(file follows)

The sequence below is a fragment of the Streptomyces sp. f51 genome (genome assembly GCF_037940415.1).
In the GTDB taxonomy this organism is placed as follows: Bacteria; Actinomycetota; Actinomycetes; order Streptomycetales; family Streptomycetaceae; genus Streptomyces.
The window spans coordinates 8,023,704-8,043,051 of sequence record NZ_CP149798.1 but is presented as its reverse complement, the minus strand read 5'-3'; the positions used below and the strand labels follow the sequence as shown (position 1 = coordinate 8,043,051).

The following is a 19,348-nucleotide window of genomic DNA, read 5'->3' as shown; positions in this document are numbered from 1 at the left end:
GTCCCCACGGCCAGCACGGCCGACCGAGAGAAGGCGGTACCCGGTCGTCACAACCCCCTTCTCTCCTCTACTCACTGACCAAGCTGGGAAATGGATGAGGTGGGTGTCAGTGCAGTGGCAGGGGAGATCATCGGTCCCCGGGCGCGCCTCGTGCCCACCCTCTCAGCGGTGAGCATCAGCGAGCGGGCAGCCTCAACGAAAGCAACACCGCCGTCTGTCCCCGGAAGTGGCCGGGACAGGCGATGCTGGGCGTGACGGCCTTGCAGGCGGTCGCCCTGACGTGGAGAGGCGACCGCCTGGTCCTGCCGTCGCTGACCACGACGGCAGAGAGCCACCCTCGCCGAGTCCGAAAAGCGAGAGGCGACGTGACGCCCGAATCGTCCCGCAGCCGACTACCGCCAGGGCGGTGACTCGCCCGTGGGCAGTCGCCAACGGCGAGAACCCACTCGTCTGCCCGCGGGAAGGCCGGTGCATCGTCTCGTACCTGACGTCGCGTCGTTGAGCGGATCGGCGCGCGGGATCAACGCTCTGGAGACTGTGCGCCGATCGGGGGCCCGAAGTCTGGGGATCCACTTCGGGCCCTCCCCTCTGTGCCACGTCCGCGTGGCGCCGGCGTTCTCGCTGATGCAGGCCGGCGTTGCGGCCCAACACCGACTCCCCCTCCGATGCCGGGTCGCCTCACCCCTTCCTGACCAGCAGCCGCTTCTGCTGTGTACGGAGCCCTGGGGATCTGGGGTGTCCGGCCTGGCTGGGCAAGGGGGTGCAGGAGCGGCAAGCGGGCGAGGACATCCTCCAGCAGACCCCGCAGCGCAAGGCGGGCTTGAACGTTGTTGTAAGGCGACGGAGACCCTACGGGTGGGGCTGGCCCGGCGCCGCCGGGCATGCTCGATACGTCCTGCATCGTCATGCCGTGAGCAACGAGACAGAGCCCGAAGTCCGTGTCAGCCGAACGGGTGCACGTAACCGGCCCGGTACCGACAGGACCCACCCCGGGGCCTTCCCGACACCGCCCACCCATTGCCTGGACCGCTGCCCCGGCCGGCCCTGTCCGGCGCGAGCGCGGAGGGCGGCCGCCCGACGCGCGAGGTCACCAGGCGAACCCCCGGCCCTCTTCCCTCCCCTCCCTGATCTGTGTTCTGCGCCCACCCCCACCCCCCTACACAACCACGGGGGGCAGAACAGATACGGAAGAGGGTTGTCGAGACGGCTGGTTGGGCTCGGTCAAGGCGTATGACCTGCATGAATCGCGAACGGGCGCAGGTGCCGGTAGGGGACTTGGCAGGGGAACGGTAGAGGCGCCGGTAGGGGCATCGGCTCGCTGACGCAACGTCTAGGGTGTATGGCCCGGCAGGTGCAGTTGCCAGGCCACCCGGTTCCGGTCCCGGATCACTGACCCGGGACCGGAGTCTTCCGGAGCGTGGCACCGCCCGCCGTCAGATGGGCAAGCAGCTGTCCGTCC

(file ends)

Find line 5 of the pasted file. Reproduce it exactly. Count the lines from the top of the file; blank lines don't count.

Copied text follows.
GTCCCCACGGCCAGCACGGCCGACCGAGAGAAGGCGGTACCCGGTCGTCACAACCCCCTTCTCTCCTCTACTCACTGACCAAGCTGGGAAATGGATGAGGTGGGTGTCAGTGCAGTGGCAGGGGAGATCATCGGTCCCCGGGCGCGCCTCGTGCCCACCCTCTCAGCGGTGAGCATCAGCGAGCGGGCAGCCTCAACGAAAGCAACACCGCCGTCTGTCCCCGGAAGTGGCCGGGACAGGCGATGCTGGGCGTGACGGCCTTGCAGGCGGTCGCCCTGACGTGGAGAGGCGACCGCCTGGTCCTGCCGTCGCTGACCACGACGGCAGAGAGCCACCCTCGCCGAGTCCGAAAAGCGAGAGGCGACGTGACGCCCGAATCGTCCCGCAGCCGACTACCGCCAGGGCGGTGACTCGCCCGTGGGCAGTCGCCAACGGCGAGAACCCACTCGTCTGCCCGCGGGAAGGCCGGTGCATCGTCTCGTACCTGACGTCGCGTCGTTGAGCGGATCGGCGCGCGGGATCAACGCTCTGGAGACTGTGCGCCGATCGGGGGCCCGAAGTCTGGGGATCCACTTCGGGCCCTCCCCTCTGTGCCACGTCCGCGTGGCGCCGGCGTTCTCGCTGATGCAGGCCGGCGTTGCGGCCCAACACCGACTCCCCCTCCGATGCCGGGTCGCCTCACCCCTTCCTGACCAGCAGCCGCTTCTGCTGTGTACGGAGCCCTGGGGATCTGGGGTGTCCGGCCTGGCTGGGCAAGGGGGTGCAGGAGCGGCAAGCGGGCGAGGACATCCTCCAGCAGACCCCGCAGCGCAAGGCGGGCTTGAACGTTGTTGTAAGGCGACGGAGACCCTACGGGTGGGGCTGGCCCGGCGCCGCCGGGCATGCTCGATACGTCCTGCATCGTCATGCCGTGAGCAACGAGACAGAGCCCGAAGTCCGTGTCAGCCGAACGGGTGCACGTAACCGGCCCGGTACCGACAGGACCCACCCCGGGGCCTTCCCGACACCGCCCACCCATTGCCTGGACCGCTGCCCCGGCCGGCCCTGTCCGGCGCGAGCGCGGAGGGCGGCCGCCCGACGCGCGAGGTCACCAGGCGAACCCCCGGCCCTCTTCCCTCCCCTCCCTGATCTGTGTTCTGCGCCCACCCCCACCCCCCTACACAACCACGGGGGGCAGAACAGATACGGAAGAGGGTTGTCGAGACGGCTGGTTGGGCTCGGTCAAGGCGTATGACCTGCATGAATCGCGAACGGGCGCAGGTGCCGGTAGGGGACTTGGCAGGGGAACGGTAGAGGCGCCGGTAGGGGCATCGGCTCGCTGACGCAACGTCTAGGGTGTATGGCCCGGCAGGTGCAGTTGCCAGGCCACCCGGTTCCGGTCCCGGATCACTGACCCGGGACCGGAGTCTTCCGGAGCGTGGCACCGCCCGCCGTCAGATGGGCAAGCAGCTGTCCGTCC